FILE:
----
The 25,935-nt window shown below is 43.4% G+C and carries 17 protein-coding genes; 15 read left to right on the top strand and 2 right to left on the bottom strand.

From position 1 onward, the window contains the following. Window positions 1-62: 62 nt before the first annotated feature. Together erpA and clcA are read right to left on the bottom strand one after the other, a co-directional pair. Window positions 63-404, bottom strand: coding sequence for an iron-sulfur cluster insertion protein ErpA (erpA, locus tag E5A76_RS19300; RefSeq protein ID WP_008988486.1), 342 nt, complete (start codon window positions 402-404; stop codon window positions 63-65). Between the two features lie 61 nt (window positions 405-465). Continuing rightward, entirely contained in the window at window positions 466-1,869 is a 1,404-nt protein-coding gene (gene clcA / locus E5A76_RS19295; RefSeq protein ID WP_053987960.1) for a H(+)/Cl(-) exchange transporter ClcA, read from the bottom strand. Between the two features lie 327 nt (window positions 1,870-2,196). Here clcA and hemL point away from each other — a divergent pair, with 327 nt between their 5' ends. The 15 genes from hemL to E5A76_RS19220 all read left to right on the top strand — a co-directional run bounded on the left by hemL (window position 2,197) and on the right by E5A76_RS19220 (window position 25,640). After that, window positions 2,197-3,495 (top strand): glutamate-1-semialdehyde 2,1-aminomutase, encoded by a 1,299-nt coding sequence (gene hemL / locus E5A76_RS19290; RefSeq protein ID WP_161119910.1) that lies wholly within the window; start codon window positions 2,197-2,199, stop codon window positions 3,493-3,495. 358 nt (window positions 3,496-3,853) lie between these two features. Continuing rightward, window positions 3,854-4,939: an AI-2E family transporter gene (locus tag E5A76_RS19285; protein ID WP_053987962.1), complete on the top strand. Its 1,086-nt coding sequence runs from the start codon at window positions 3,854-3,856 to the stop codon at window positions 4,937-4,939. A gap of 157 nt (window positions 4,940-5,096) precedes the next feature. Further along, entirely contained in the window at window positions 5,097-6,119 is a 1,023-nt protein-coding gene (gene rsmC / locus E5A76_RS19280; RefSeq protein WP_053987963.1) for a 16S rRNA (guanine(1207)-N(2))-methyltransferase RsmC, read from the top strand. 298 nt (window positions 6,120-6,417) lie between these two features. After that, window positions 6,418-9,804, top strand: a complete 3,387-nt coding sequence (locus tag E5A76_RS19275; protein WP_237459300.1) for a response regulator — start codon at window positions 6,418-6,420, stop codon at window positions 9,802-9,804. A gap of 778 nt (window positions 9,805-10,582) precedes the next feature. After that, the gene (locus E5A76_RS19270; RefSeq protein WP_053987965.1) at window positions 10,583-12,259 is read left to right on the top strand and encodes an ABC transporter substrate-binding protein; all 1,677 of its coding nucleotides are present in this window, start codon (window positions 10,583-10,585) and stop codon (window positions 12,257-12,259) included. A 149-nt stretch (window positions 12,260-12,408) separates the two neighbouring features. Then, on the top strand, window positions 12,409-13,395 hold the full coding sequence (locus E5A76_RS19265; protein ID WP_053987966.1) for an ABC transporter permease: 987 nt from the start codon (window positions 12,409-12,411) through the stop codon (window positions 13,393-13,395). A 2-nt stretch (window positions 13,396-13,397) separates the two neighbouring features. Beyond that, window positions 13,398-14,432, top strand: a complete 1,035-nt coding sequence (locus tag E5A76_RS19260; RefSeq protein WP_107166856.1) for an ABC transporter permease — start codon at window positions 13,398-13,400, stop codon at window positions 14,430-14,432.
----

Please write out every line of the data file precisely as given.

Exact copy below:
The 25,935-nt window shown below is 43.4% G+C and carries 17 protein-coding genes; 15 read left to right on the top strand and 2 right to left on the bottom strand.

From position 1 onward, the window contains the following. Window positions 1-62: 62 nt before the first annotated feature. Together erpA and clcA are read right to left on the bottom strand one after the other, a co-directional pair. Window positions 63-404, bottom strand: coding sequence for an iron-sulfur cluster insertion protein ErpA (erpA, locus tag E5A76_RS19300; RefSeq protein ID WP_008988486.1), 342 nt, complete (start codon window positions 402-404; stop codon window positions 63-65). Between the two features lie 61 nt (window positions 405-465). Continuing rightward, entirely contained in the window at window positions 466-1,869 is a 1,404-nt protein-coding gene (gene clcA / locus E5A76_RS19295; RefSeq protein ID WP_053987960.1) for a H(+)/Cl(-) exchange transporter ClcA, read from the bottom strand. Between the two features lie 327 nt (window positions 1,870-2,196). Here clcA and hemL point away from each other — a divergent pair, with 327 nt between their 5' ends. The 15 genes from hemL to E5A76_RS19220 all read left to right on the top strand — a co-directional run bounded on the left by hemL (window position 2,197) and on the right by E5A76_RS19220 (window position 25,640). After that, window positions 2,197-3,495 (top strand): glutamate-1-semialdehyde 2,1-aminomutase, encoded by a 1,299-nt coding sequence (gene hemL / locus E5A76_RS19290; RefSeq protein ID WP_161119910.1) that lies wholly within the window; start codon window positions 2,197-2,199, stop codon window positions 3,493-3,495. 358 nt (window positions 3,496-3,853) lie between these two features. Continuing rightward, window positions 3,854-4,939: an AI-2E family transporter gene (locus tag E5A76_RS19285; protein ID WP_053987962.1), complete on the top strand. Its 1,086-nt coding sequence runs from the start codon at window positions 3,854-3,856 to the stop codon at window positions 4,937-4,939. A gap of 157 nt (window positions 4,940-5,096) precedes the next feature. Further along, entirely contained in the window at window positions 5,097-6,119 is a 1,023-nt protein-coding gene (gene rsmC / locus E5A76_RS19280; RefSeq protein WP_053987963.1) for a 16S rRNA (guanine(1207)-N(2))-methyltransferase RsmC, read from the top strand. 298 nt (window positions 6,120-6,417) lie between these two features. After that, window positions 6,418-9,804, top strand: a complete 3,387-nt coding sequence (locus tag E5A76_RS19275; protein WP_237459300.1) for a response regulator — start codon at window positions 6,418-6,420, stop codon at window positions 9,802-9,804. A gap of 778 nt (window positions 9,805-10,582) precedes the next feature. After that, the gene (locus E5A76_RS19270; RefSeq protein WP_053987965.1) at window positions 10,583-12,259 is read left to right on the top strand and encodes an ABC transporter substrate-binding protein; all 1,677 of its coding nucleotides are present in this window, start codon (window positions 10,583-10,585) and stop codon (window positions 12,257-12,259) included. A 149-nt stretch (window positions 12,260-12,408) separates the two neighbouring features. Then, on the top strand, window positions 12,409-13,395 hold the full coding sequence (locus E5A76_RS19265; protein ID WP_053987966.1) for an ABC transporter permease: 987 nt from the start codon (window positions 12,409-12,411) through the stop codon (window positions 13,393-13,395). A 2-nt stretch (window positions 13,396-13,397) separates the two neighbouring features. Beyond that, window positions 13,398-14,432, top strand: a complete 1,035-nt coding sequence (locus tag E5A76_RS19260; RefSeq protein WP_107166856.1) for an ABC transporter permease — start codon at window positions 13,398-13,400, stop codon at window positions 14,430-14,432.